Metal and polymer microgrippers can be guided into place magnetically, then chemically activated within the body. The basic idea is that you will swallow a spoonful of these for microsurgery or biopsies.
The new technology is a step toward surgical tools that move more freely inside the human body. "We want to make mobile surgical tools," says David Gracias, a biomolecular- and chemical-engineering professor at Johns Hopkins University, who led the development of the new gripper. "The ultimate goal is to have a machine that you can swallow, or [to] inject small structures that move and can do things [on their own]."
A gripper based on the current design could respond autonomously to chemical cues in the body. For example, it might react to the biochemicals released by infected tissue by closing around the tissue, so that pieces can be removed for analysis.
Take a look at a microgripper maneuvered magnetically; it then grabs a bead in the following video.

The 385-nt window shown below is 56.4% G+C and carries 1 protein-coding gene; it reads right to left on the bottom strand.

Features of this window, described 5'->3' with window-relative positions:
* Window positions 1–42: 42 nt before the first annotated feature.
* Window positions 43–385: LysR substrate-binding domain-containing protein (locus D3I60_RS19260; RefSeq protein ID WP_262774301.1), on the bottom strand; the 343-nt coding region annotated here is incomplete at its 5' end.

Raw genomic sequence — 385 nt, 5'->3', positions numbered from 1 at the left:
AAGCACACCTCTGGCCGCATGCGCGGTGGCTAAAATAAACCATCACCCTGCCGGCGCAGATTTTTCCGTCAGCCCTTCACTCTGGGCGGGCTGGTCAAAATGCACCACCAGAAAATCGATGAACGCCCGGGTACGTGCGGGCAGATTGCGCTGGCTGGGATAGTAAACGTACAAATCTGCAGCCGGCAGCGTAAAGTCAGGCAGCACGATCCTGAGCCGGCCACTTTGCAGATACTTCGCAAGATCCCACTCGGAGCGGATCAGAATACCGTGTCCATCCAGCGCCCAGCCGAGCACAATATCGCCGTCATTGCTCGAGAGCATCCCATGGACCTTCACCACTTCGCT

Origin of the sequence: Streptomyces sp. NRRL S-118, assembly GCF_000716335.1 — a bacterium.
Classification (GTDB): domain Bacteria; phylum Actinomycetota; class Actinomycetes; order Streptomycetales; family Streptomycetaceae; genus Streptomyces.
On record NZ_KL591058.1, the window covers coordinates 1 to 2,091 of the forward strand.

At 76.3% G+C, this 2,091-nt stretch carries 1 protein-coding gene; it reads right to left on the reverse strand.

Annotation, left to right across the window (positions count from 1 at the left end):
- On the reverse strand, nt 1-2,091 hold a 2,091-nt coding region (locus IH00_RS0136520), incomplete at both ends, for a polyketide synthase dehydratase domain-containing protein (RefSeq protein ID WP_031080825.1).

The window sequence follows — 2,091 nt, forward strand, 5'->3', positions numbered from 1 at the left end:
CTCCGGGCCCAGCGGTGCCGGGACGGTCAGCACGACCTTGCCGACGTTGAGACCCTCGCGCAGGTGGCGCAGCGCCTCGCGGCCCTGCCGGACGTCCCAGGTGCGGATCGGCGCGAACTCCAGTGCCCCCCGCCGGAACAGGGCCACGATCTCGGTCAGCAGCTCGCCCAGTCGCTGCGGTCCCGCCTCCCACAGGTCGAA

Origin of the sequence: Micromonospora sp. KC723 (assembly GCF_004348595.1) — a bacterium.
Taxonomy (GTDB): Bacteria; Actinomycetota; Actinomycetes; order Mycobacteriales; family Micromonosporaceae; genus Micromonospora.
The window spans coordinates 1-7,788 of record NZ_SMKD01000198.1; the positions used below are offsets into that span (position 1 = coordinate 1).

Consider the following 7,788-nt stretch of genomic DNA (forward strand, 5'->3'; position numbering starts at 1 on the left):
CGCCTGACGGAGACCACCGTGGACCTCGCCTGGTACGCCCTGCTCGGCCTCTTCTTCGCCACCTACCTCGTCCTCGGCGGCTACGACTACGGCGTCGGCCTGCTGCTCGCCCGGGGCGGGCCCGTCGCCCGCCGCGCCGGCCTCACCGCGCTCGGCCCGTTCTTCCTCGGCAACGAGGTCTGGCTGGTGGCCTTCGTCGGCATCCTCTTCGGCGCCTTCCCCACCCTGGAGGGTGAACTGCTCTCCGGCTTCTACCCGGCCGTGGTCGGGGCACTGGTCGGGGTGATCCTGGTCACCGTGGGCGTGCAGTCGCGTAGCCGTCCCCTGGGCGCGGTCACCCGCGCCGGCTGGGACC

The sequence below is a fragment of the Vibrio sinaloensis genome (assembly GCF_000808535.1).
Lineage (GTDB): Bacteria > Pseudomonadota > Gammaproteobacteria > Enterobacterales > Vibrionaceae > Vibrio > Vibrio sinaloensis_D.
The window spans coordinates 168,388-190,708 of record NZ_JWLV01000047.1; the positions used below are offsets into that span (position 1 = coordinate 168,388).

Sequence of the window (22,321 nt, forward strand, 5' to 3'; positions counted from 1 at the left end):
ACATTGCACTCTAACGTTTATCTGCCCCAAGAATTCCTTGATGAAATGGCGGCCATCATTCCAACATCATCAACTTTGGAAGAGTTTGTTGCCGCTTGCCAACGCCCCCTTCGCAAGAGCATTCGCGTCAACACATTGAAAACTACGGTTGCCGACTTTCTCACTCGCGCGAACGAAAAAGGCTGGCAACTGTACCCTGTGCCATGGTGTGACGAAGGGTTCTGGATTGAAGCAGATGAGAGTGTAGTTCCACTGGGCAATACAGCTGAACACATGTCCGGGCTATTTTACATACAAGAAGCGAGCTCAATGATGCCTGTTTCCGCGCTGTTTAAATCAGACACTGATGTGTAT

These microgrippers bear an uncomfortable resemblance to the cookie-cutters from Neal Stephenson's 1995 novel The Diamond Age.
Microscopic invaders were more of the threat nowadays. Just to name one example, there was ... the Seven Minute Special, a tiny aerodynamic capsule that burst open on impact and released a thousand or so corpuscle-sized bodies, known colloquially as cookie-cutters, into the victim's bloodstream. It took about seven minutes ... for the cookie cutters to be randomly distributed throughout the victim's organs and limbs.
A cookie-cutter was shaped like an aspirin tablet ... two tiny centrifuges. Detonation dissolved the bonds holding the centrifuges together so that each of a thousand or so ballisticules suddenly flew outward...
(Read more about cookie-cutters)